Title

Mentoring in China: Enhanced Understanding and Association With Occupational Stress

Document Type

Article

Publication Date

12-2011

Keywords

Workplace Mentoring, Stressor, Strain, China

Digital Object Identifier (DOI)

http://dx.doi.org/10.1007%2Fs10869-010-9202-5

Abstract

Purpose

Given the increased usage of mentoring programs in multi-cultural settings, including the Chinese workplace, the present study examined Chinese employees’ understanding of mentoring relationships and whether mentoring played a role in their occupational stress process.

Methodology

Using open-ended questions, Phase 1 of the study investigated the understanding of mentoring relationships from 39 academic experts in relevant fields and 22 practitioners with management experiences. Using a survey approach, Phase 2 examined mentoring within a stressor–strain framework among a sample of employees in China, qualitatively (N = 207) and quantitatively (N = 1,281).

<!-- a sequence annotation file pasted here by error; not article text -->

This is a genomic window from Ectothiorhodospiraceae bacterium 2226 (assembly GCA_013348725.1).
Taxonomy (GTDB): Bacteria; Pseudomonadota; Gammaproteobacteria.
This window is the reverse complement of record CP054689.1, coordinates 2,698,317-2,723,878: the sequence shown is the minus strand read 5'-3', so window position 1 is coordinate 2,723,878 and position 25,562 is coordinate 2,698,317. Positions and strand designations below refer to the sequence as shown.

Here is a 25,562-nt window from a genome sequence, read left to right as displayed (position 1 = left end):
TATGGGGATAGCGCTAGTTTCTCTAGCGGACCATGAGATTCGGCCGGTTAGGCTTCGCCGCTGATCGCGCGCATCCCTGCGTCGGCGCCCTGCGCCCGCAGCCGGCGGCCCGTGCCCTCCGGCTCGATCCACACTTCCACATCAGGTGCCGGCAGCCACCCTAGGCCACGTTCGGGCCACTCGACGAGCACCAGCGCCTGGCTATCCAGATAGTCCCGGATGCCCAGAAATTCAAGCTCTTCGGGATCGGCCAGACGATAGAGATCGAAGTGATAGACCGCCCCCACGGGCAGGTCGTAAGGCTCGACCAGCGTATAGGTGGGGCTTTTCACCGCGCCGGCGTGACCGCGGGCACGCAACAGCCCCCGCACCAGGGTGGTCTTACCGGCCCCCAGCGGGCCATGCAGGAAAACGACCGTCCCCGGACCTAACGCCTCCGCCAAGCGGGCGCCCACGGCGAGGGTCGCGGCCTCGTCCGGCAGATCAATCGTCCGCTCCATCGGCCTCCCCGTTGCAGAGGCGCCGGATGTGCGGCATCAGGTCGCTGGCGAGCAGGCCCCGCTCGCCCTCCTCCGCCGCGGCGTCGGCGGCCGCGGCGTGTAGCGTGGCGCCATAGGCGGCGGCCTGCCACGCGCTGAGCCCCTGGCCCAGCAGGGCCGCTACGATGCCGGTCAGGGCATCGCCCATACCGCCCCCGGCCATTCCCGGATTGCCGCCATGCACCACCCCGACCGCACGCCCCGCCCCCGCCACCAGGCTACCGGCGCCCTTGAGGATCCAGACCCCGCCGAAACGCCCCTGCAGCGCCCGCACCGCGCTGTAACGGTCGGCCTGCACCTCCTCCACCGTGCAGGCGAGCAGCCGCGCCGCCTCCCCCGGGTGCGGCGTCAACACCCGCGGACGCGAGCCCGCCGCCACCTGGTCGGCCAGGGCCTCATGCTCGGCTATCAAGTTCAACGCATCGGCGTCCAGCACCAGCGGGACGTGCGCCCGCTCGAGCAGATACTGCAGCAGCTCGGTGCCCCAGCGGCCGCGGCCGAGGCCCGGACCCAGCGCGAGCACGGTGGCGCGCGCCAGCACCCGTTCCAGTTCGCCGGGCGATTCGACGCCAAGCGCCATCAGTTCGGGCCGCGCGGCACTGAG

Findings

Results from this study indicate that Chinese employees understood mentoring relationships in a way similar to Western employees. Although mentored Chinese employees reported a level of psychological strains similar to those not mentored, they demonstrated stronger positive relations between stressors (supervisory relationship concerns, career advancement concerns, and work-family conflict) and strains (depression and emotional exhaustion) than their unmentored counterparts.

Implications

These findings supported the transferability of the mentoring concept and process from Western cultures to China, a Confucian culture. More importantly, the role of mentoring in the occupational stress process was shown to be complex and intriguing.

Originality/Value

This research not only advances our understanding of mentoring outside Western cultures, but also identifies the need for future investigation of the complex role of mentoring relationships in employee and organizational stress management.

Was this content written or created while at USF?

Yes

Citation / Publisher Attribution

Journal of Business and Psychology, v. 26, issue 4, p. 485-499